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THE design of this work is to afford an annual record of the proceedings of the British Parliament, together with an examination of the principal topics discussed in that assembly, and of the manner in which its functions are performed.
The wealth and power of Great Britain-the rank which she holds in the scale of national intelligence and the freedom of speech for which her legislative assemblies have been so long celebrated,―render British history a matter of no ordinary interest and importance; and for this history the two Houses of Parliament must supply the most authentic as well as the most instructive materials.
It is surprising, therefore, that the debates of the British Parliament have never yet been arranged for the purpose of examination or reference;-that they are only to be found in the chaotic miscellany of daily reports;—and that they have been subjected to no periodical comment more systematic or accurate than the brief and hurried remarks of a newspaper editor.
The conductors of the present work have endeavoured to supply this remarkable deficiency in our periodical literature, and if they have only in a moderate degree succeeded in carrying their design into execution, they will have produced a work as novel as it is important. Some now living remember the sensation produced by the first appearance of the ANNUAL REGISTER; and if that work was deemed to have formed an epoch in the annals of literature, it is hoped that the present will be esteemed at least as striking an accession to the means of diffusing political knowledge.
In the first place, all the debates on a given subject, after having been carefully revised and collated, have been collected under the general head to which they respectively belong; nothing being omitted but mere conversations, of no interest except at the moment of utterance; such as discussions regarding the day or hour at which a given debate should be entered on, questions of order, and the like.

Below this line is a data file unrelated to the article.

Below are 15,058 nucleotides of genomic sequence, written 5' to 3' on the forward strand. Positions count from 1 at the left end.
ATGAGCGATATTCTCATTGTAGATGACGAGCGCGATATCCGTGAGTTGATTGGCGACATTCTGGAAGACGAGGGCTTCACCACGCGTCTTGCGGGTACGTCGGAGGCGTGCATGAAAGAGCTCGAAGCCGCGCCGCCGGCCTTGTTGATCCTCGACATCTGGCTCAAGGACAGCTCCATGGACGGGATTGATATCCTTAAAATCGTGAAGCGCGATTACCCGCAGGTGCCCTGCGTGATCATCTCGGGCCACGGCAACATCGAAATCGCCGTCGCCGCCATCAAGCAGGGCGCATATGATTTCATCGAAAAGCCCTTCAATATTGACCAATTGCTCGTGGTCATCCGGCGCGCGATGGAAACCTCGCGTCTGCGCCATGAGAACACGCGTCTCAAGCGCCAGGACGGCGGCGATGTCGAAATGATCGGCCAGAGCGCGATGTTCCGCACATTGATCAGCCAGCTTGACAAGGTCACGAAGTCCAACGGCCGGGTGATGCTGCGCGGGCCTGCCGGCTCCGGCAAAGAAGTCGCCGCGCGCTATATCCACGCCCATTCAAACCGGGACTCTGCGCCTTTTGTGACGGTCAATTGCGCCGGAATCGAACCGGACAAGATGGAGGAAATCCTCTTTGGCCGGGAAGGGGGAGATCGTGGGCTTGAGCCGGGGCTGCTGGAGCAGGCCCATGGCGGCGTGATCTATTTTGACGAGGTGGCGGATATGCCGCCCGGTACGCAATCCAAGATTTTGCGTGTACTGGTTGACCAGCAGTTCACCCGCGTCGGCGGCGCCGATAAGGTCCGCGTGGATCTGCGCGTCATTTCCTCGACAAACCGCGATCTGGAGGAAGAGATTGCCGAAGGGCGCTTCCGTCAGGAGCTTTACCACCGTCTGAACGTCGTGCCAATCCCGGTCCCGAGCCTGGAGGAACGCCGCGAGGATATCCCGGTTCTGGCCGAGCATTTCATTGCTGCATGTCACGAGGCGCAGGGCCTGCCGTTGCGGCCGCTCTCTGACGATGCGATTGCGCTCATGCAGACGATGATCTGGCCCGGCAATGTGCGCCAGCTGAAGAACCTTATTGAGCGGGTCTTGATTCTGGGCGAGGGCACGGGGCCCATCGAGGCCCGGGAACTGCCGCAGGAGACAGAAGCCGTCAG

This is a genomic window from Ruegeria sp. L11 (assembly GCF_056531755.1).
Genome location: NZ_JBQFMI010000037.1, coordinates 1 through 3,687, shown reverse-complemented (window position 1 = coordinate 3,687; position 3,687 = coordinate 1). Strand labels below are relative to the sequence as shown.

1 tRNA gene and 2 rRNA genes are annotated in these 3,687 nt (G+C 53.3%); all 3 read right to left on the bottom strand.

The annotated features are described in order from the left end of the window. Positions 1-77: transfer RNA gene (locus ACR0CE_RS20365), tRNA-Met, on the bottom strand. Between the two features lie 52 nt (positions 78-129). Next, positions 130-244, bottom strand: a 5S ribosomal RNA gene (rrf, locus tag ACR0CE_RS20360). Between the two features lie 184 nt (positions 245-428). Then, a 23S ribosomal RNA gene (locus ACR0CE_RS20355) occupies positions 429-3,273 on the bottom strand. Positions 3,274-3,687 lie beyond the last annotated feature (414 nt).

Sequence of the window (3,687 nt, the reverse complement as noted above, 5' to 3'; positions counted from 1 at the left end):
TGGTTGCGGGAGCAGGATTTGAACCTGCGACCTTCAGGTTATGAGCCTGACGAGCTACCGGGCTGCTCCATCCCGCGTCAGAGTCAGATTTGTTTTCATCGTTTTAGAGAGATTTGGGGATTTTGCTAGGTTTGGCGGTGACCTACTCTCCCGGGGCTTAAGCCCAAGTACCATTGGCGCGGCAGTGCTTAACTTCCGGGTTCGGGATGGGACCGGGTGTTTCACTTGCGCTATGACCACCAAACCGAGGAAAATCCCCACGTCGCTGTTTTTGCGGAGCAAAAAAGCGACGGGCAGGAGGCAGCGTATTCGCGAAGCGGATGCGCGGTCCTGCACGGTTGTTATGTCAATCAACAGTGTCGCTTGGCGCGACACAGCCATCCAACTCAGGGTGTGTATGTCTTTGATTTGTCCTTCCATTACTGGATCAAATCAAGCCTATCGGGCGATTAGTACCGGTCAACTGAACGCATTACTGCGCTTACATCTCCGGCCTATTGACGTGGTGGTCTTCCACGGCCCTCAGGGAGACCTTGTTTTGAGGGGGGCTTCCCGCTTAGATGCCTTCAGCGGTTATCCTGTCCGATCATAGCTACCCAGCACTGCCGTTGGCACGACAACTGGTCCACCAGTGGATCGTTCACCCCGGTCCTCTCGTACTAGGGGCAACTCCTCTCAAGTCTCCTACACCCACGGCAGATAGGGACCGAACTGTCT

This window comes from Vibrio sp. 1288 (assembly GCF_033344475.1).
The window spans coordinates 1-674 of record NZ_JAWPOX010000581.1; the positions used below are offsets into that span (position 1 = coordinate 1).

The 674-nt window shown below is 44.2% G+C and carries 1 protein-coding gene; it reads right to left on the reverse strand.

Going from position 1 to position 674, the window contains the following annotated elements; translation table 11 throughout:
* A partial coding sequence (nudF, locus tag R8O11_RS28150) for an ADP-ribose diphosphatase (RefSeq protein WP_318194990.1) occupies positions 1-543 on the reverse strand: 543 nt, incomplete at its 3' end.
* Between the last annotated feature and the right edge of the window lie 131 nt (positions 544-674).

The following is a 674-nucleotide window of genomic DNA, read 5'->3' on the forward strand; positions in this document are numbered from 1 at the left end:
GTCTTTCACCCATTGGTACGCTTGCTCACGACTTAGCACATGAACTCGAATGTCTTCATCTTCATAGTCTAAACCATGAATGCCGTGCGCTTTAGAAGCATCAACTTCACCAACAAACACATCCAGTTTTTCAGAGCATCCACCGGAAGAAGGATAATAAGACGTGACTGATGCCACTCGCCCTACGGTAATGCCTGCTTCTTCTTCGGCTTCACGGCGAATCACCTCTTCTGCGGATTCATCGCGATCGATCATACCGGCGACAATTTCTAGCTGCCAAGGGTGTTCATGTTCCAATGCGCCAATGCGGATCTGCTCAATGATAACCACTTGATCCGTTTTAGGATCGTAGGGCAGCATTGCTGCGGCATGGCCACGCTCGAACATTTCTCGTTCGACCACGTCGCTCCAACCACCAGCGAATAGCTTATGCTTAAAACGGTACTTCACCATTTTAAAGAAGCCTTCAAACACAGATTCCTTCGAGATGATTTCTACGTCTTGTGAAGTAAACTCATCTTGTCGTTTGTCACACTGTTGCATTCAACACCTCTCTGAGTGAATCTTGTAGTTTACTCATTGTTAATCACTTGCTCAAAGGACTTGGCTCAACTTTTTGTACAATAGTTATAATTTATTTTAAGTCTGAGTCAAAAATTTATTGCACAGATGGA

At the end of the debates, is a careful examination, as well of the measures discussed, as of the arguments adduced on both sides of the question, and of the conduct of Parliament with reference to the matter in hand.
Of these critical essays it is not for the conductors of the work to say much; but they can safely affirm, that they are and will be exempt from vehemence or invective, and impartially directed to what ought to be the only end of legislation-not the predominance of a particular party, sect, or portion of the communitybut, the greatest happiness of the greatest number.
A Prefatory Treatise on Political Fallacies indicates the spirit and principles in which the debates have been examined. This treatise may be not unuseful to those who wish to form an estimate of the amount of talent and knowledge actually assembled in the two Houses of Parliament, and by degrees may have the effect of ridding the debates of a set of arguments almost always irrelevant, and but too generally delusive.
To foreign nations, particularly France and the United States of America, the whole will afford a view of British affairs, more clear, comprehensive, and authentic, than any which can be obtained elsewhere.
Such is the present work, and such its claims to public favor.
Even if feebly executed, it cannot be of mean assistance to the progress of knowledge and improvement ;-but as neither expence nor labour have been spared to its completion, the conductors are not without hopes that the execution may in some degree correspond with the design.
The difficulty and extent of the undertaking have doubtless rendered unavoidable, at the outset, many defects, but for these it is hoped some allowance will be made, when it is stated that the work was not projected until July last, and that in every future Session the conductors will have the advantage of nearly a whole year for the preparation of the materials it may afford.
The work will in future appear on the first of January in every year.